I’ve been enjoying the bread recipe from Artisan Bread in Five Minutes a Day so much lately–it’s all we’ve been eating for the last few weeks. I’ve been baking the full batch (two 2-pound loaves) each time and freezing one loaf, but there have been a couple of occasions when we got through both loaves in about 2 days. We eat a lot of bread!
But since this revolution (REVOLUTION, I say!) of the no-knead, high-hydration, easy-peasy bread, I have been missing two things: the first is my sourdough. While the Artisan Bread does have a complexity that quick-rise breads lack, it still isn’t quite sourdough calibre. Second is whole grains. We’ve been eating a LOT of white flour. Delicious, sure; but it’s definitely less nutrient-dense and fibre-rich than whole grains.
So, I decided to finally give my latest experiment a try: merging the Artisan-Bread-in-Five-Minutes-A-Day techniques with my sourdough knowledge, to try to come up with a slightly easier way to make sourdough. I’m also hoping for a lighter, more holey loaf.
I took a look on the interweeb, and found a lot of sourdough recipes using the no-knead techniques discussed in the Mark Bittman New York Times article that made the no-knead bread famous. I find the Artisan Bread in Five techniques even easier and lower fuss, but didn’t turn up any results on a sourdough version.
So I gave it a try. And the results were . . . well, they were okay. Quite sour, which might be due to the long rising time, or possibly because of the state my starter is in (I keep leaving it for weeks, and then just refreshing it a few times before baking; it will probably change with more use).
It also burnt a bit at the temperature I baked it at, while the inside is a bit undercooked, so next time I’m going to try 400 for a short time–maybe 20 minutes–and then 325 for maybe 40 minutes.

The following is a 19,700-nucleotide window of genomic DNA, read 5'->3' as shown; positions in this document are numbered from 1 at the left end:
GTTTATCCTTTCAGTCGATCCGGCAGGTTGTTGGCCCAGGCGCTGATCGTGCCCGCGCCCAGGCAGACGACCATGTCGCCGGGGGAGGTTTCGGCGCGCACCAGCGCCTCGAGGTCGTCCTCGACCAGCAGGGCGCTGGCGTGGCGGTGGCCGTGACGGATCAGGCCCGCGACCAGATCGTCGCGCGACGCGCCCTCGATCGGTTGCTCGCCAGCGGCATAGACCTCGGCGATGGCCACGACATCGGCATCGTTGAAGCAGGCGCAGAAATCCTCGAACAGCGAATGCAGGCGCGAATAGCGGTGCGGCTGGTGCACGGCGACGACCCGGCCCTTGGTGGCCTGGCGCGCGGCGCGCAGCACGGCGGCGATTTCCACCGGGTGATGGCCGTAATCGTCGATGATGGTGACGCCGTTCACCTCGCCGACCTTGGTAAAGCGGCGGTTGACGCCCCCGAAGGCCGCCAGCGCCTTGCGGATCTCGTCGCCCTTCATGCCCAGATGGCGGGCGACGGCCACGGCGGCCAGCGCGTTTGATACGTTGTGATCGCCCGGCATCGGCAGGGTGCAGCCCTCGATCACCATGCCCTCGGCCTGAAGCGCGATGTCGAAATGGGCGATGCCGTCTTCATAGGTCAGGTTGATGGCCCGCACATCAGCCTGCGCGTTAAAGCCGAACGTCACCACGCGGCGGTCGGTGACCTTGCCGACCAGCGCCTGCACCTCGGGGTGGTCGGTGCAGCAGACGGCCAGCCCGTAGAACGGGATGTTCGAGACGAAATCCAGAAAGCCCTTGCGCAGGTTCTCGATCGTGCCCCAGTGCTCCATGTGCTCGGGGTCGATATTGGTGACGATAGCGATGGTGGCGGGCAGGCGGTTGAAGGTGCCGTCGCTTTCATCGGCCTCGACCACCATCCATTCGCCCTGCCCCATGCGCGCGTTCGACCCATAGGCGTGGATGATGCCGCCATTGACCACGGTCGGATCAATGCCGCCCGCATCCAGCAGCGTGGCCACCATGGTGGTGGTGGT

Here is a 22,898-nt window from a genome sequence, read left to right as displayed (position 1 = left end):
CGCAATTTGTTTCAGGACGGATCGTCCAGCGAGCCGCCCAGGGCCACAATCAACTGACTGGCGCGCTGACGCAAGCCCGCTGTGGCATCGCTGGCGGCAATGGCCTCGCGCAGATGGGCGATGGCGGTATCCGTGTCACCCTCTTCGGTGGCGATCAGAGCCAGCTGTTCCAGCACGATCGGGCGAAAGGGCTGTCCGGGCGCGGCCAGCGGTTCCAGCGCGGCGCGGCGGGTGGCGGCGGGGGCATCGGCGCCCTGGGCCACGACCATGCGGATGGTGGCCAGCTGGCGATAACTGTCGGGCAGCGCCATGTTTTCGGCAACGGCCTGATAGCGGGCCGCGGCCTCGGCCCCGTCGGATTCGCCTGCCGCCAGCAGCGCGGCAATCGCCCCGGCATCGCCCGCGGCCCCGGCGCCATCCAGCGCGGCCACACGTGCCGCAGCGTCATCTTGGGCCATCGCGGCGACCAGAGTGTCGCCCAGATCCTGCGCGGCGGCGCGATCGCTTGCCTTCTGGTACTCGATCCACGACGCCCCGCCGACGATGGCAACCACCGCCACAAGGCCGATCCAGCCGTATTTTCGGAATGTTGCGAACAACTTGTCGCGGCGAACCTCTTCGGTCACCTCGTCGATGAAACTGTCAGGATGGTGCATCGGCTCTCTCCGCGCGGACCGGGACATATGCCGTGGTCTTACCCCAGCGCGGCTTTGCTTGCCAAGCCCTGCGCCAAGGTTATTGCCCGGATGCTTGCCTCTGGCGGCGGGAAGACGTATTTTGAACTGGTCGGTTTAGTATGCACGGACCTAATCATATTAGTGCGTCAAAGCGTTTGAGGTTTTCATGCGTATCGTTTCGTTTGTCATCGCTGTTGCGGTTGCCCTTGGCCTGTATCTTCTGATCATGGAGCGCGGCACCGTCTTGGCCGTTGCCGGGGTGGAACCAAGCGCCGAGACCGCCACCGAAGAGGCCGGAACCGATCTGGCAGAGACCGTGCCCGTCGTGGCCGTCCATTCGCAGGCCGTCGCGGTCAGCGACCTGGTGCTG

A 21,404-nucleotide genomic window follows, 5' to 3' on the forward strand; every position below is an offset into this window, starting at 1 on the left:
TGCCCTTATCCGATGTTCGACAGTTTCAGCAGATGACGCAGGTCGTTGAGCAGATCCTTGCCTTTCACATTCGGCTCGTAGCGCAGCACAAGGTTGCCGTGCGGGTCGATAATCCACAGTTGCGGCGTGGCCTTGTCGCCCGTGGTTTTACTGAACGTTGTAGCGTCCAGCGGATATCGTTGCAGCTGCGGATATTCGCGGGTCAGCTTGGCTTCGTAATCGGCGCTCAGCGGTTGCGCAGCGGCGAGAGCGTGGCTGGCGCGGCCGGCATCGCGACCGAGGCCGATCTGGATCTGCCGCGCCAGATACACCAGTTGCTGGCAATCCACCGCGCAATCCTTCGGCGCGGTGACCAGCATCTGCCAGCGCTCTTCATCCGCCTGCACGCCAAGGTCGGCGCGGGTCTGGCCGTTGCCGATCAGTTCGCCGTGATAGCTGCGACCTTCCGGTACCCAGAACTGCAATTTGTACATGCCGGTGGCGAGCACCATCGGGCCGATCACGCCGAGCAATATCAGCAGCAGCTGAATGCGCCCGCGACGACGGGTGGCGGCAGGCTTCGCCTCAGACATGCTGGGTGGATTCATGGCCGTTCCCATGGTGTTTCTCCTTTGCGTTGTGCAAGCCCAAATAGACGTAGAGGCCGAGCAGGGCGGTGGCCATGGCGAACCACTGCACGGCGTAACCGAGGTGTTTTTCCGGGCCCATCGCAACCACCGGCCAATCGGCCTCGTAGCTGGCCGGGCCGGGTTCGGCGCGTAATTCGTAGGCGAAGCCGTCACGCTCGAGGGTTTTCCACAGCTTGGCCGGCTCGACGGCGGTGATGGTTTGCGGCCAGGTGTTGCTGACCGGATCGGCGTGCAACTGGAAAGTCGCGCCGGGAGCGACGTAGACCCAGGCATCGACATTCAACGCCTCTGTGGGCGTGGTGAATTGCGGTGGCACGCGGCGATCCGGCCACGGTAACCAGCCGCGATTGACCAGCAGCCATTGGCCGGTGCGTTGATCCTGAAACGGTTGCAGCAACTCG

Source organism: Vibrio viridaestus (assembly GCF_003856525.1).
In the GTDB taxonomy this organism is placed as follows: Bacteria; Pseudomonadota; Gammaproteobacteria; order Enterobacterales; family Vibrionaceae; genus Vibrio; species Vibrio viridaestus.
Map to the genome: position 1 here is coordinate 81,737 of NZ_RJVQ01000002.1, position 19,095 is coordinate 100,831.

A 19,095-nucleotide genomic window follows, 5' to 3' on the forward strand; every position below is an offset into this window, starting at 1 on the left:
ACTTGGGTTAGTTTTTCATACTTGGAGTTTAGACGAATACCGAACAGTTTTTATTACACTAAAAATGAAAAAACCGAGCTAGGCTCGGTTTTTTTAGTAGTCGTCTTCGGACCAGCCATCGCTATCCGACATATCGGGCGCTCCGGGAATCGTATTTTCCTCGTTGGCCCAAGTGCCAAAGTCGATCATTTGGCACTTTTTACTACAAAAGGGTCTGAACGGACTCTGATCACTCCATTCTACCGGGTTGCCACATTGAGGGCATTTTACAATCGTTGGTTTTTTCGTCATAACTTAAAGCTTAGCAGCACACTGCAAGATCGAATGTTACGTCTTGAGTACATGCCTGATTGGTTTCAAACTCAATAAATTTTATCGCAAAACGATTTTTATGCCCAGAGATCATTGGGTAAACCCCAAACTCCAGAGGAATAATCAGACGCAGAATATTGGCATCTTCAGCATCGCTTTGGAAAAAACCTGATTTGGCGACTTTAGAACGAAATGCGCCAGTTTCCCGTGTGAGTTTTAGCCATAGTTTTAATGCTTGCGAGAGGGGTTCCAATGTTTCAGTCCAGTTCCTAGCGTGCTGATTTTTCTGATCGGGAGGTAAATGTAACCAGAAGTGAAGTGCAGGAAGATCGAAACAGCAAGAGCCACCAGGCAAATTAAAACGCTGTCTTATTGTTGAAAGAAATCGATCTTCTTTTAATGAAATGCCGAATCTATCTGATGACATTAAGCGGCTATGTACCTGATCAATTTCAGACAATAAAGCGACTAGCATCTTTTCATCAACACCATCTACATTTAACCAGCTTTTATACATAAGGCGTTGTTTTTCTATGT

Also, it is more holey than my previous sourdoughs have been, probably due to the higher hydration and longer rise, but it didn’t get much oven spring, which I attribute to the “germ-added-back-in” organic bread flour. I just don’t find it has much gluten structure, no matter what I do to it. Next time I’ll try an all-white sourdough to rule out the possibility that the structure is simply breaking down from the longer rise. After that I’ll maybe try an organic all-purpose whole wheat, just to see.
In any case, here’s my recipe, which I did by weight because that was the only way I could keep the hydration (percentage of water) consistent with the original recipe. Basically I substituted 6 oz of my 100% hydrated starter (that means a 1:1 ratio by weight of flour to water) for 3 oz of water and 3 oz of flour in the recipe.
Sourdough Bread in Five Minutes a Day
6 oz well-fed, fresh starter, 100% hydration
13 oz water, lukewarm
29.5 oz flour (for this I used about half white all-purpose and half of my “germ-added-back-in” bread flour)
1 1/2 tbsp salt
I dissolved the starter in the water, and mixed the salt with the two flours, then stirred the dry ingredients into the wet until combined. I let this sit out overnight for about 14 hours, after which I divided it, shaped it, and put the 2 loaves into their loaf pans. After a rising time of 4 hours, I baked the loaves in a preheated 450 degree oven for about 45 minutes, after which time they were almost burnt on the outside so I took them out.
See this recipe for more detailed instructions.
And if you have any other resources that might help me with this project, please recommend!!!